Sullivan: The AASM published a position paper on the use of HSATs in children in 2017, stating that the use of a home sleep test is not recommended for diagnosing sleep apnea in children. However, the paper also noted that the final judgment on any specific concern should be made by the physician in light of the circumstances, available diagnostic tools, and accessible resources.

Shannon Sullivan

Studies remain small and are not usually non-randomized, but a framework of incremental evidence is emerging for the use of HSAT in certain situations in children.

The suitability of HSATs in children varies with age, presentation, and circumstance. After all, I think of pediatrics as ‘a life in a lifetime’. For example, the needs and presentation of a 16 year old are very different from a 2 year old, we should not think about that in the same way when it comes to sleep apnea testing.

There are legitimate concerns about the use of HSAT in children, ranging from limited data availability, insufficient sensitivity, feasibility and safety concerns, and insufficient validation compared to in-lab studies. That said, even in-lab polysomnography is imperfect — and very expensive. In-lab polysomnography can be hampered by inequalities in access, first night effects and night to night variability, and early morning study termination, leading to missing the important last REM sleep period. Research also shows that up to three-quarters of children with mostly public insurance who are referred to in-lab polysomnography are lost to follow-up.

Healio Neurology: How did the COVID-19 pandemic affecting your reading?

Gypsy: It’s a commonplace right now to say that the COVID-19 pandemic has affected virtually every aspect of pediatric sleep care, including our diagnostic tests and treatments. While our pediatric sleep labs and technologists have done a heroic job in adapting and overcoming the challenges of this pandemic, and in fact have maintained the highest level of safety for our patients and their families undergoing sleep studies in labs, the question of a potential The role of home sleep apnea testing and automatic titration of positive airway pressure modalities in pediatrics has been brought into sharper focus by the pandemic.

Sullivan: Due to infection control and safety concerns, redistribution of staff and increasing disparities, the pandemic has further limited an already limited resource: available beds in pediatric sleep labs. This statement of the “ultimate judgment” has therefore aroused renewed interest. I covered this in an editorial published in the Journal of Clinical Sleep Medicine.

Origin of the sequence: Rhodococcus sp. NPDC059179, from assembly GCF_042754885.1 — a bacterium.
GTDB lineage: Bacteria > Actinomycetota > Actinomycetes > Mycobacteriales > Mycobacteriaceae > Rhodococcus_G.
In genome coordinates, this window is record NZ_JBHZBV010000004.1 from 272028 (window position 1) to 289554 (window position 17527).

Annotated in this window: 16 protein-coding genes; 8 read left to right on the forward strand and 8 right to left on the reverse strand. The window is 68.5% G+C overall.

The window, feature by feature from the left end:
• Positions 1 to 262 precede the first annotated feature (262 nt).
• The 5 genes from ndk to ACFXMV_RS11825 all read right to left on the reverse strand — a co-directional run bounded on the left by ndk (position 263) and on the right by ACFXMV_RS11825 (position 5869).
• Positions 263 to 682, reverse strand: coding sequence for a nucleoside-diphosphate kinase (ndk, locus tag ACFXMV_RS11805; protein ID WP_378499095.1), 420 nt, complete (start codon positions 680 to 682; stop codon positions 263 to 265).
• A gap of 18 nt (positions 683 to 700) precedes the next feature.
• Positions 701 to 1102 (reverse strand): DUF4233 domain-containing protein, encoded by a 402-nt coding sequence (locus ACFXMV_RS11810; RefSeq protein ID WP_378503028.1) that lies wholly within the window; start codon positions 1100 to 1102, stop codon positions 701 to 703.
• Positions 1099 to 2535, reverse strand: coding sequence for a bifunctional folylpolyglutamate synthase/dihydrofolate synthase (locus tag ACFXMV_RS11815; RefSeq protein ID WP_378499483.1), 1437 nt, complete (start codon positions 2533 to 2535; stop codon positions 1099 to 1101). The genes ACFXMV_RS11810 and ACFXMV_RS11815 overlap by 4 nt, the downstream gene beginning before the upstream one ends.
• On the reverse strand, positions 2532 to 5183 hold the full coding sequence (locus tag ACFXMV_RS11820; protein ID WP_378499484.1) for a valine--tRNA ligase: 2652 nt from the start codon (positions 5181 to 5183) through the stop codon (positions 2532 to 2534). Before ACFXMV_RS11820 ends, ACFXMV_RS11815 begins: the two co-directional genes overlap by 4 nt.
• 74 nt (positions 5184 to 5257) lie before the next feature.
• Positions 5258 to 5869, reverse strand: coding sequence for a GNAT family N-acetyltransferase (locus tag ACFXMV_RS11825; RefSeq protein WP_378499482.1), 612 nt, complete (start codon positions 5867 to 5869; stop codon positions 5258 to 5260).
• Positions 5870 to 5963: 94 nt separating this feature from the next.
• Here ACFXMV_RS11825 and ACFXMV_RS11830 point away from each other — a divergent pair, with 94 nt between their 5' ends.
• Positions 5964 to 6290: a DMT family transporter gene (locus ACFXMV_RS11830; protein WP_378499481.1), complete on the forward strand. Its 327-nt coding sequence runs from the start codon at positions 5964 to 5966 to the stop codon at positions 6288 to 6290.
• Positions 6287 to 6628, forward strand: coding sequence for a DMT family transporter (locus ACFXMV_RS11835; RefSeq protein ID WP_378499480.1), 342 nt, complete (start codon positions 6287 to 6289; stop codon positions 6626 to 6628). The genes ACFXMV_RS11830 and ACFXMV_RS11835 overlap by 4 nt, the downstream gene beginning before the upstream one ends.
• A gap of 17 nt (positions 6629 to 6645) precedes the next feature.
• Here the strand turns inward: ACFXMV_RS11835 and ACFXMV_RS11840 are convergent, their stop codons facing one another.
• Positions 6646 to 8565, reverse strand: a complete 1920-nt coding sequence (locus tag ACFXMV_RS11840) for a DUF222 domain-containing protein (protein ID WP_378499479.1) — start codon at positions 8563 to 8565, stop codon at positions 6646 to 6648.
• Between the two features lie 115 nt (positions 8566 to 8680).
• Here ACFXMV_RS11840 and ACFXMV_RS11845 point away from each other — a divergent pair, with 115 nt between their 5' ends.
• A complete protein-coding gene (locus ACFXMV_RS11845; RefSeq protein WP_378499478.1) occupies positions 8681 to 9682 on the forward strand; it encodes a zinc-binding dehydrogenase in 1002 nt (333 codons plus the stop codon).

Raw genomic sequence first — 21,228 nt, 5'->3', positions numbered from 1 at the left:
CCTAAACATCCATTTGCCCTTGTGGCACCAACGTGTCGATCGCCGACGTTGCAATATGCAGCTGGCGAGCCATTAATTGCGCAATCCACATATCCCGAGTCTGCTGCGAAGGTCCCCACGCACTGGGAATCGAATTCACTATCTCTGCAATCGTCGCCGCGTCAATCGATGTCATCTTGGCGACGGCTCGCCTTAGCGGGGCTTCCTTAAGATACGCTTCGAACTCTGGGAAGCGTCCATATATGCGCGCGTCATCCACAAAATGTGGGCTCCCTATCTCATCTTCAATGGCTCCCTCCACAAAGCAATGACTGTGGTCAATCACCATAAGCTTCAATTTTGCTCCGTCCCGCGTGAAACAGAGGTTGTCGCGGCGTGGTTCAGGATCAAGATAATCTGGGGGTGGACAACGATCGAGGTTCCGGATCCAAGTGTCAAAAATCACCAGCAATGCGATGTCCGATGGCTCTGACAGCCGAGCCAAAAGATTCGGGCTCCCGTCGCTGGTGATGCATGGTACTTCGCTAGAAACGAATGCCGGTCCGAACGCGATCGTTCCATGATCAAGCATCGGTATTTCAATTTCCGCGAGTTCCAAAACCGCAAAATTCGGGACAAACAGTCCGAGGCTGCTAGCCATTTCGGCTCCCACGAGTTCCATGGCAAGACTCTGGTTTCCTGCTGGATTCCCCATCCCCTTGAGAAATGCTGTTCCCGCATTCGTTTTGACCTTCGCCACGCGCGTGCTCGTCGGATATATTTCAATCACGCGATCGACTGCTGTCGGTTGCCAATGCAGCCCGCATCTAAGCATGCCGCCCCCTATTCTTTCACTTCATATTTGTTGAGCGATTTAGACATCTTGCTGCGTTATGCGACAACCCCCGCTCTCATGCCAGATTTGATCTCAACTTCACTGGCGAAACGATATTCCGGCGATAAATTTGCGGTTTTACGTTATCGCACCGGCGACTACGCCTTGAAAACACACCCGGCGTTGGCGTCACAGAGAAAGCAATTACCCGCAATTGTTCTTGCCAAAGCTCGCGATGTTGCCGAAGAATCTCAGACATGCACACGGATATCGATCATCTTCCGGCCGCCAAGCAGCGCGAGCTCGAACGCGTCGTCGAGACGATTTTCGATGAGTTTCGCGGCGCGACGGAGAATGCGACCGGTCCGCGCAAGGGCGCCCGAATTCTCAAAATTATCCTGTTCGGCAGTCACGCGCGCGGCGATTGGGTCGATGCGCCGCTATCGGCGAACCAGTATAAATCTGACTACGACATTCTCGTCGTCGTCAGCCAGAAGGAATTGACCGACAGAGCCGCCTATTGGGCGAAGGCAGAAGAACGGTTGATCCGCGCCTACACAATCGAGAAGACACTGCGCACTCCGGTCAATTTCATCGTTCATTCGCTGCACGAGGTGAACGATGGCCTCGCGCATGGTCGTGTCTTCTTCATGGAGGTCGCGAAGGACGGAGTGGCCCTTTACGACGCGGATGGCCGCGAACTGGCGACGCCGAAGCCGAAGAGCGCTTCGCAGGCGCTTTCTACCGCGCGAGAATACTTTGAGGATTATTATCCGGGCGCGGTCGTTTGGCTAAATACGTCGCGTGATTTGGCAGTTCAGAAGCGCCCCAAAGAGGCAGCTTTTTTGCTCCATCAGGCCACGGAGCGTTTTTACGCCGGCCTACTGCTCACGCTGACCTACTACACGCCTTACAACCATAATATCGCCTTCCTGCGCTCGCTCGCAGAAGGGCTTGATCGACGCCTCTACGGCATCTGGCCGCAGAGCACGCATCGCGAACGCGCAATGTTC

Healio Neurology: How has your session helped sleep medicine practitioners working in pediatrics?

Gypsy: Pediatric sleep remains an underexposed subspecialty; so many children receive their sleep care from clinicians with significant background and practice orientation in adult sleep medicine. A common aphorism in pediatrics is that “Children are not just little adults.” Helping technologists and sleep physician colleagues stay current in this rapidly evolving field of care is important. What we do or don’t do in treating pediatric OSAS has the potential for important longitudinal effects on the development and health of a child or adolescent, so much is at stake. I hope our session has helped in some small way to improve care for pediatric patients with OSA and to raise awareness of the impact of OSA on the health and development of pediatric patients and its special potential for proactive and preventive care.

Sullivan: Hopefully, the session helped keep sleep practitioners informed about recent research on the feasibility, validity, and reproducibility of HSATs in certain pediatric populations. While HSATs have not yet been extensively or definitively validated in children, they may be reasonable to use in certain well-defined circumstances, provided that if the HSAT does not meet expectations, it can be followed by in-lab testing if necessary. The FDA has approved a number of HSAT devices for use in certain age groups. In addition, emerging technologies in this space can be useful; this was also discussed in the presentation. Ultimately, however, technology cannot replace the need for clinical judgment.


Okorie C, et al. Pediatrics Update. Presented on: SLEEP; June 10-13, 2021 (virtual meeting).

Sullivan S, et al. J. Clin. Sleep Med. 2021;doi:10.5664/jcsm.9068.